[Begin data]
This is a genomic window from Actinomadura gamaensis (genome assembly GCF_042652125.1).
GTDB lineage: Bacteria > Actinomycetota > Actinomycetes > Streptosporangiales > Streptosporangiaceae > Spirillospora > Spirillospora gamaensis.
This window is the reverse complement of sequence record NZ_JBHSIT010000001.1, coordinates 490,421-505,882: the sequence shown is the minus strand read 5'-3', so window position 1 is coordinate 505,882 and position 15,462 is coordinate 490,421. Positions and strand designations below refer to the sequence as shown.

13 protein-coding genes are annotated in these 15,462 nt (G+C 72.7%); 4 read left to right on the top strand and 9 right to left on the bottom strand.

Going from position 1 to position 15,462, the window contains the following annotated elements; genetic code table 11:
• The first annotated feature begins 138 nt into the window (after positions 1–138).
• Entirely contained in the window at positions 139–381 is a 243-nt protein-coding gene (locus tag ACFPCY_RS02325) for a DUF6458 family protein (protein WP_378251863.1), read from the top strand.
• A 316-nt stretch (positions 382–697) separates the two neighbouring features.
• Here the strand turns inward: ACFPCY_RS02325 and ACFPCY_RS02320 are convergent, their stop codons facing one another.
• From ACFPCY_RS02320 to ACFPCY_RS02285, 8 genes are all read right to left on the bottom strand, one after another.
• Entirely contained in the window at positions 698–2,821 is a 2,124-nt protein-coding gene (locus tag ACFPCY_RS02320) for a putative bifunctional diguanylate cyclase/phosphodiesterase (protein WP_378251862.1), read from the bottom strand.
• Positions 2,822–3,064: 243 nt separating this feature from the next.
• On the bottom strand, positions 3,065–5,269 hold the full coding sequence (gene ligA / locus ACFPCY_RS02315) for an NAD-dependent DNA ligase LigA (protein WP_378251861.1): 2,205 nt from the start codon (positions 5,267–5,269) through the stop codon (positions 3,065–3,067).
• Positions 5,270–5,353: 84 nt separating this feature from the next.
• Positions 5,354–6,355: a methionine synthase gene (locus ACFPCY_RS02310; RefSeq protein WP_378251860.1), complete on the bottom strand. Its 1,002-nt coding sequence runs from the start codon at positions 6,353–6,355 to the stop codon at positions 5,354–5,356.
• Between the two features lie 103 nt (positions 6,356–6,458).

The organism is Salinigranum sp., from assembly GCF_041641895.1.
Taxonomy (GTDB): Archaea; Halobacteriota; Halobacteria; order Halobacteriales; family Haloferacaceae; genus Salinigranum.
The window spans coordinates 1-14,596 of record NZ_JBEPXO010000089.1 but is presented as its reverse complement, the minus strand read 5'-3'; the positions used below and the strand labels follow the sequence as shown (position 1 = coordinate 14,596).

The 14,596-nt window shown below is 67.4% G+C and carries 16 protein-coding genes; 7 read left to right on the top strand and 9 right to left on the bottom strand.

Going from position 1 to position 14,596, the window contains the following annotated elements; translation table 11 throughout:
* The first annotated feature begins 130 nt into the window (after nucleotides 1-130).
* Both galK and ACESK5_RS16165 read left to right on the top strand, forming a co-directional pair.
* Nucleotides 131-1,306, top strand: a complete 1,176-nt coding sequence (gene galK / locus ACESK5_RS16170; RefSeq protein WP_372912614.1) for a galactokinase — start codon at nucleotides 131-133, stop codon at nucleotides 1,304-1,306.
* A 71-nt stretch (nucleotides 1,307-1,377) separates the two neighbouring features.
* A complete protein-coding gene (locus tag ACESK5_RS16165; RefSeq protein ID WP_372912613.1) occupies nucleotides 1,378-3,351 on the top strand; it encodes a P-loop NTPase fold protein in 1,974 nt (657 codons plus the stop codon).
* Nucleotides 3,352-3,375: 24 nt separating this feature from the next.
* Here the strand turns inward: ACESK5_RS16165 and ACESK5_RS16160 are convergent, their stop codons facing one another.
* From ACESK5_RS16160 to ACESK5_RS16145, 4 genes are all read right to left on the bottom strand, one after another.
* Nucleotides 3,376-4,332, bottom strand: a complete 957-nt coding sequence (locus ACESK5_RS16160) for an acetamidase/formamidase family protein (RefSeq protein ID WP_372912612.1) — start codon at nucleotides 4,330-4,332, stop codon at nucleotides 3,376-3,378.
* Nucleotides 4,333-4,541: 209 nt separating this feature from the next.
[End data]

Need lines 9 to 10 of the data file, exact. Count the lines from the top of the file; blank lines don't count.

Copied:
• Here the strand turns inward: ACFPCY_RS02325 and ACFPCY_RS02320 are convergent, their stop codons facing one another.
• From ACFPCY_RS02320 to ACFPCY_RS02285, 8 genes are all read right to left on the bottom strand, one after another.